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No. 17: Fall 1981

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Were the british megaliths built as scientific instruments?

Alexander Thom and his son have meticulously surveyed nearly 100 megalithic sites in Britain and nearby Europe. Archeologists generally applaud the Thoms' careful work but vehemently attack their conclusions. The Thoms see in their surveys evidence that the early Britons built megalithic astronomical instruments with scientific capabilities far beyond their needs for calendar-keeping. Actually, they suggest that these "primitive" people built a society so strong that it could devote time and labor to a program of astronomical research generations in extent. In short, they were precociously bright and socially strong; so much so that they could indulge their scientific desires.

The Thoms' prehistoric scenario departs radically from that of the current archeological establishment, which has searched for flaws in the Thoms' work. Naturally, some defects have emerged. Clive Ruggles, the author of the present article, is one of the skeptics. He feels that the megalithic sites are impressive and intriguing but not the work of mental giants. After all, Ruggles says, 72 points of the compass have some lunar significance. Almost any circle of stones built for simple ritual purposes would have some significant lunar alignments!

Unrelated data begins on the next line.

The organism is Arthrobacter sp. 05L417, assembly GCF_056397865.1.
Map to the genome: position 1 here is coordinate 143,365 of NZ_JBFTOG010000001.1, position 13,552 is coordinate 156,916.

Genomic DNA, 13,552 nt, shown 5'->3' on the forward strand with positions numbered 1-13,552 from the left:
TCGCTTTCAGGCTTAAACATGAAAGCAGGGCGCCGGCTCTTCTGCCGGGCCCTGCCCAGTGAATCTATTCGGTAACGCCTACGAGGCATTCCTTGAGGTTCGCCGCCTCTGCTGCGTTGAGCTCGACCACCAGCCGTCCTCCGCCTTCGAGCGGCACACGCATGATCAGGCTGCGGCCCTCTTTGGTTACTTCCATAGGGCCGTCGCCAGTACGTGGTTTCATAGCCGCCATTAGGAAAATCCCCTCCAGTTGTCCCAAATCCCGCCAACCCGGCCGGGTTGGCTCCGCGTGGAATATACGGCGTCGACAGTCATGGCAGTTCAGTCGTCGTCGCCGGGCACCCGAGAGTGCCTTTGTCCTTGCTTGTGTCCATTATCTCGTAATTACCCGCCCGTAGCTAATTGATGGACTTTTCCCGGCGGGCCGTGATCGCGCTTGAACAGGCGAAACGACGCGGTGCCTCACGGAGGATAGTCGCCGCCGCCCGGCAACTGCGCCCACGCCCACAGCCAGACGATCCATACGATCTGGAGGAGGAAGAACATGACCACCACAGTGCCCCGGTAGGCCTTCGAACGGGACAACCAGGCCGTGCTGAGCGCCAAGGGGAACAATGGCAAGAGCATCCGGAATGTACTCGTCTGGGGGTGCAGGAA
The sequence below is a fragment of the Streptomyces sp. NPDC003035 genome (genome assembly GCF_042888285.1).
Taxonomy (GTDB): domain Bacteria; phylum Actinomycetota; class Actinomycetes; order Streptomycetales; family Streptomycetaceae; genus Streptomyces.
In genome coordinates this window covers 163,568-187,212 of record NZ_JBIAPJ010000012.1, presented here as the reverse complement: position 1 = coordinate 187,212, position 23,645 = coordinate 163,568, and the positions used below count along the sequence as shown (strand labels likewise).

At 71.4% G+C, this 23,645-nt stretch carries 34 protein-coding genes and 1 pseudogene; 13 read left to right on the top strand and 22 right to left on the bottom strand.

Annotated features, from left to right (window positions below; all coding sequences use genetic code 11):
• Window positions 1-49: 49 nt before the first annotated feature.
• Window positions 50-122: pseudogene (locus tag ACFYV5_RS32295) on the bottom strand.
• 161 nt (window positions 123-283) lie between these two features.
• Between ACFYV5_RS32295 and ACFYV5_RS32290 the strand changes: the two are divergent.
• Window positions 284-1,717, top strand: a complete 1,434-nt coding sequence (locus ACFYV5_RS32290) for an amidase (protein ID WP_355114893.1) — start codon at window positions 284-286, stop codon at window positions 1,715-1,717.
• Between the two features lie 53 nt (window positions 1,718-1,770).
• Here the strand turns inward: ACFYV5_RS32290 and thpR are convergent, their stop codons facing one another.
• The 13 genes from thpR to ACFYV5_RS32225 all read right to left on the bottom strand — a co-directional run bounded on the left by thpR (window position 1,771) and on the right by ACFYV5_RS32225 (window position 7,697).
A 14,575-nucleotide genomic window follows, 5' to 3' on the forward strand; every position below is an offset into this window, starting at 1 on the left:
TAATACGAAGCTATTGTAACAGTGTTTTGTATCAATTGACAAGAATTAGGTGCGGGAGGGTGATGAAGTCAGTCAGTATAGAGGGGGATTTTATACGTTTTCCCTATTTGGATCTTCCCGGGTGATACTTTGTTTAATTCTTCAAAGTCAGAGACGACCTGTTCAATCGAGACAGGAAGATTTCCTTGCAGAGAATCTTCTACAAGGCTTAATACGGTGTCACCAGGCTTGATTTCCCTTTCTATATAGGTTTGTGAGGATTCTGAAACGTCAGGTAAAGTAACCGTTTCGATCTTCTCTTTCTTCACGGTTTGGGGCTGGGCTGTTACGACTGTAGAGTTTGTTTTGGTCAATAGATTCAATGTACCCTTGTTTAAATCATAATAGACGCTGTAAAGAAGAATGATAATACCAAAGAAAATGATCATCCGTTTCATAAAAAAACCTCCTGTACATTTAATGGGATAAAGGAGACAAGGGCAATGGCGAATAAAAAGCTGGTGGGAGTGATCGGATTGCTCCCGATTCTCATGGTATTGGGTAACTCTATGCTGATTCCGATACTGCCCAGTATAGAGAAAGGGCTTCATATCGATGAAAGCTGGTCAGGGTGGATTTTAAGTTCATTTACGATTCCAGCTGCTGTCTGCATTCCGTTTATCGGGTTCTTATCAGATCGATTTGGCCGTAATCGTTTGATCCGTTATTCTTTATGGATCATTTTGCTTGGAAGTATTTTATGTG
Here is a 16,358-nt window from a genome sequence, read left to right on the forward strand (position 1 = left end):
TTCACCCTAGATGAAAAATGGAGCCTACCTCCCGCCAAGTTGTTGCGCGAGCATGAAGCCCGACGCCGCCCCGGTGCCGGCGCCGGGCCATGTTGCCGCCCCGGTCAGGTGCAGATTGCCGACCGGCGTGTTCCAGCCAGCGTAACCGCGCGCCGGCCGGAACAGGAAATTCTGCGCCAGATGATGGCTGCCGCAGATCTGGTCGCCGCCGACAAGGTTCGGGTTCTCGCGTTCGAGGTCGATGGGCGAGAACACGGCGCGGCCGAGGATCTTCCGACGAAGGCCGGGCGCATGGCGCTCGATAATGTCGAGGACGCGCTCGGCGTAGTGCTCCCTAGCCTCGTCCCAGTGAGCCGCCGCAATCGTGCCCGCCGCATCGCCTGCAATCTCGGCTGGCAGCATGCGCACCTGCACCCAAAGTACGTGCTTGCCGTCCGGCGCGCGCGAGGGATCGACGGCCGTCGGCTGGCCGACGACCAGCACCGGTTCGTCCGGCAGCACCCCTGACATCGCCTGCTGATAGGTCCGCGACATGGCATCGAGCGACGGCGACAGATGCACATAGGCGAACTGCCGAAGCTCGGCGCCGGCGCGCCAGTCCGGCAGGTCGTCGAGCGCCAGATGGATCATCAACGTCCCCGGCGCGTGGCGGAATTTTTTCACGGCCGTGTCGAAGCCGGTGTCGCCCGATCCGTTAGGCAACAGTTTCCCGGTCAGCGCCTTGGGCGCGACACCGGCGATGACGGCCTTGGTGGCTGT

(Ruggles, Clive; "Prehistoric Astronomy: How Far Did It Go?" New Scientist, 90: 750, 1981.)

Comment. The kind of statistical argument reminds one of those monkeys who will eventually type out the works of Shakespeare. Presumably, the same monkeys could construct Stonehenge, given enough time.

Reference. Our Handbook Ancient Man contains abundant material on megalithic sites. For details, visit: here.

From Science Frontiers #17, Fall 1981. � 1981-2000 William R. Corliss